An emotional distancing. A cessation of communication. A cold war. Family estrangement can be defined in many ways. Because it is so prevalent and so hard to talk about, some have labeled it a silent epidemic. But because it is seldom talked about, it is often misunderstood.
An estrangement need not be permanent, long-lasting or even mean a total lack of contact. A recent British survey defines it as "the breakdown of a supportive relationship between family members," and that definition captures the heartbreak of family estrangement: Those who are supposed to support you, don't.
Those who should be on your side, aren't.
Report on Family Estrangement
More than 800 individuals contributed to "Hidden Voices: Family Estrangement in Adulthood," a joint product of the Centre for Family Research at the University of Cambridge (U.K.) and Stand Alone, a charitable organization. (Both pages contain links to the full report.)
Participants included parents estranged from their children and children estranged from their parents, casting light on generational estrangement from two different perspectives. The report also addresses sibling estrangement, but that is a topic less relevant to grandparents.
The group participating was about half British, with the remainder coming from the United States and other countries.
The group was well diversified In indicators such as age, marital status, religious affiliation and level of education. The respondents were, however, 89% female and 88% white.
Gender Factors in Family Estrangement
More respondents reported being estranged from mothers than from fathers or from both parents.
More parents reported being estranged from daughters than from sons. Interestingly, however, estrangement from males tended to be longer lasting than estrangement from females. Estrangement from fathers averaged 7.9 years, whereas estrangement from mothers averaged 5.5 years. Parents reported estrangements from sons lasting an average of 5.2 years, versus 3.8 years for daughters.
Relationship breakdowns were more likely to be intermittent with female relatives than with male relatives. When participants were asked about relationships in which they cycled in and out of estrangement, only 29% of those reporting on relationships with mothers said there had been no cycles, meaning an unbroken history of estrangement, while 21% reported five or more cycles. For those reporting on relationships with fathers, 36% reported no cycles, and only 16% said there had been five or more cycles.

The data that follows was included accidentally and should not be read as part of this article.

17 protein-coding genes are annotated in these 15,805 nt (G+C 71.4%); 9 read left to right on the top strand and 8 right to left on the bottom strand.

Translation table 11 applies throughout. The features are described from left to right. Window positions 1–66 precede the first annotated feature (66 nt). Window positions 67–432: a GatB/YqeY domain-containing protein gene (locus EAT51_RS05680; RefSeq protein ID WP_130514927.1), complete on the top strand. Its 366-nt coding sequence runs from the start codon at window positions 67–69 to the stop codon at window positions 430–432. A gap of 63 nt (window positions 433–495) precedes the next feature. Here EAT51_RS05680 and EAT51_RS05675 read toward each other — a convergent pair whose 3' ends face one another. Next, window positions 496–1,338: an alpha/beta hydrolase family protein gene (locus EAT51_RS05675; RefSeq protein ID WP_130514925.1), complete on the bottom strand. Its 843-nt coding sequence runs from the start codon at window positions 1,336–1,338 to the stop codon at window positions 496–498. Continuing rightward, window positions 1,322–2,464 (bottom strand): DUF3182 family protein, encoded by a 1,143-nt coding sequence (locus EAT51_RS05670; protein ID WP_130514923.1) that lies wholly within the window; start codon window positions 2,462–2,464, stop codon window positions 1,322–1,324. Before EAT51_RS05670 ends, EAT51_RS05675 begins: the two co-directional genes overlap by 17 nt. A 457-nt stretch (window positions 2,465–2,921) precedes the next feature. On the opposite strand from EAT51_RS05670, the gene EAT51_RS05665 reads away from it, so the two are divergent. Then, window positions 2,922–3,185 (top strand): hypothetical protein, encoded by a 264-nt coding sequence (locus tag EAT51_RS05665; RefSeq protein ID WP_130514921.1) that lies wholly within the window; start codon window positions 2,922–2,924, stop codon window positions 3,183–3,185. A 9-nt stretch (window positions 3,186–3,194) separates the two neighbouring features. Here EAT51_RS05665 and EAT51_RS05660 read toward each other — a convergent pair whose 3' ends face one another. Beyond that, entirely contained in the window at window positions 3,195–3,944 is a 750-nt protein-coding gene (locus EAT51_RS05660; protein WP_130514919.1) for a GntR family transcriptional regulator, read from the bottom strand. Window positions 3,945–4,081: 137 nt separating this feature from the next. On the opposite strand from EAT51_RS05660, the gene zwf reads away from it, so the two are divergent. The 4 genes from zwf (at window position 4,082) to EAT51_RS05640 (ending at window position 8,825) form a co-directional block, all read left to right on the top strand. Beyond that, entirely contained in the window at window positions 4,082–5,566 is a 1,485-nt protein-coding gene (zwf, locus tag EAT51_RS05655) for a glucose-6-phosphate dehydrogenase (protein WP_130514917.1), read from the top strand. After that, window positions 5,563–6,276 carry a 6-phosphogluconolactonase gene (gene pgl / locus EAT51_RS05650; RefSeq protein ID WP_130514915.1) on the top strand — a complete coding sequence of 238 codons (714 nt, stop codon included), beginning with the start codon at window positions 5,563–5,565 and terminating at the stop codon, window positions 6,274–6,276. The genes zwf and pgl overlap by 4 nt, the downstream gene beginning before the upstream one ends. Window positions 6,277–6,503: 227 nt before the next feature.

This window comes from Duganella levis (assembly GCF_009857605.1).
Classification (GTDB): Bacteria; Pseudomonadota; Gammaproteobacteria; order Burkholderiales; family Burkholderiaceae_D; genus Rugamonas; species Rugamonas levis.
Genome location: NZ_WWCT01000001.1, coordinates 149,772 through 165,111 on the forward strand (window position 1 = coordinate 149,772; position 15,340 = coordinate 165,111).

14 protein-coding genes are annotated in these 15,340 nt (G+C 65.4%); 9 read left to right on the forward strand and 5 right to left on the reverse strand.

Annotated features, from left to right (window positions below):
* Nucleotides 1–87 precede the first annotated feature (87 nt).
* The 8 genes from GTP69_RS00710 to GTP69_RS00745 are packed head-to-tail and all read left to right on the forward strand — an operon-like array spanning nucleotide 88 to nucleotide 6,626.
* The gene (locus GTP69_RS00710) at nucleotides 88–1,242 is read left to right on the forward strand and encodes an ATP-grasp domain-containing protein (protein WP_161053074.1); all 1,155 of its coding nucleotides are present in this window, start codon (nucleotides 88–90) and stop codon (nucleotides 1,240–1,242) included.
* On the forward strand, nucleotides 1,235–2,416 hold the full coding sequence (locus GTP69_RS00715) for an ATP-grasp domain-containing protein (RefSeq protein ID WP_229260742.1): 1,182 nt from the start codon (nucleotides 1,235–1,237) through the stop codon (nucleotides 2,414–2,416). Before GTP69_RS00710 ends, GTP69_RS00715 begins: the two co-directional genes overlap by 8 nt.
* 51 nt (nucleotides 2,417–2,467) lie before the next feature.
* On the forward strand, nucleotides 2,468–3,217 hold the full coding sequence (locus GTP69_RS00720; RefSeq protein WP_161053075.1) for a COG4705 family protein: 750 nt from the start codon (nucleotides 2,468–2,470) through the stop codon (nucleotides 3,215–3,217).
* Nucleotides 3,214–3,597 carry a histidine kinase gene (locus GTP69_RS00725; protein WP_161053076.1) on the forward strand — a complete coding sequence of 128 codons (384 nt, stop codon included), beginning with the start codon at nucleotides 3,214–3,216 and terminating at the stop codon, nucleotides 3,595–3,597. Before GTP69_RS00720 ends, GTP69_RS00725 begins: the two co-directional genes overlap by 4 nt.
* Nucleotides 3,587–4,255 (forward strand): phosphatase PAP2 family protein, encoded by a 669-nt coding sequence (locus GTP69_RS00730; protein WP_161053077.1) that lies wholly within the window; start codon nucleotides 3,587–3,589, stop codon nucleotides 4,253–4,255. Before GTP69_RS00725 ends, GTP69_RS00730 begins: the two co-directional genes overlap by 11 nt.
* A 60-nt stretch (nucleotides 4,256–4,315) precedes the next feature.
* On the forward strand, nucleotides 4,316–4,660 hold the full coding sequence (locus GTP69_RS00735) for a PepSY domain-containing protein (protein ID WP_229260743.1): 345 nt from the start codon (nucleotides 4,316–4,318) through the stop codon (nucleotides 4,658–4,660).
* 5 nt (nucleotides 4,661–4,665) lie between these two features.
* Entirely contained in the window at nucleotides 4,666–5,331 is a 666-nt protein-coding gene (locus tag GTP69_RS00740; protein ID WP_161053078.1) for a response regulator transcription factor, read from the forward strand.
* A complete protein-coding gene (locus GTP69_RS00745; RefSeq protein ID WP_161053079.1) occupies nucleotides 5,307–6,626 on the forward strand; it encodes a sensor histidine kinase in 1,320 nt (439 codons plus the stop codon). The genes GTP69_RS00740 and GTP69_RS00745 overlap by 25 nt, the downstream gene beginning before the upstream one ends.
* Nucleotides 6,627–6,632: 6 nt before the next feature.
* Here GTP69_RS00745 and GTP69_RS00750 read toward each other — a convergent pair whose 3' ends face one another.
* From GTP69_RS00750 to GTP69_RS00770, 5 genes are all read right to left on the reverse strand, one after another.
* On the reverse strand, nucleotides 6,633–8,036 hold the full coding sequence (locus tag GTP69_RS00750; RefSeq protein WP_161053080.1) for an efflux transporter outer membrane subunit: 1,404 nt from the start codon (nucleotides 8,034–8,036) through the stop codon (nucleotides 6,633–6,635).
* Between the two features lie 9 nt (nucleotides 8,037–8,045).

A similar pattern was observed with daughters and sons. Among those reporting estrangement from daughters, 37% reported no cycling in and out of the relationship. On the other extreme, 20% reported five or more cycles. Among those reporting estrangement from sons, 41% reported no cycles, and only 11% reported five or more cycles.
These findings are consistent with research about woman-to-woman conflict. In a conflict, males tend to employ a "fight or flight" strategy, and family conflict often results in the "flight" option, meaning that males often withdraw from the conflict. Because the male refuses to engage, the estrangement tends to be long-lasting and intractable. Women under pressure, on the other hand, tend to have a "tend and befriend" pattern. They deal with stress by seeking closeness with others. So if they forsake a relationship with a relative, they may feel a lot of pressure to re-establish the relationship.
Reasons for Estrangement
Why do relationships between adult children and their parents break down? It depends upon which group you ask.
In the British report, those estranged from their parents reported four issues that affected their relationships with both mothers and fathers: emotional abuse, differing expectations about family roles, clashes based on personalities or value systems and neglect.
Those estranged from their mothers also cited mental health problems, while those estranged from fathers cited a traumatic family event.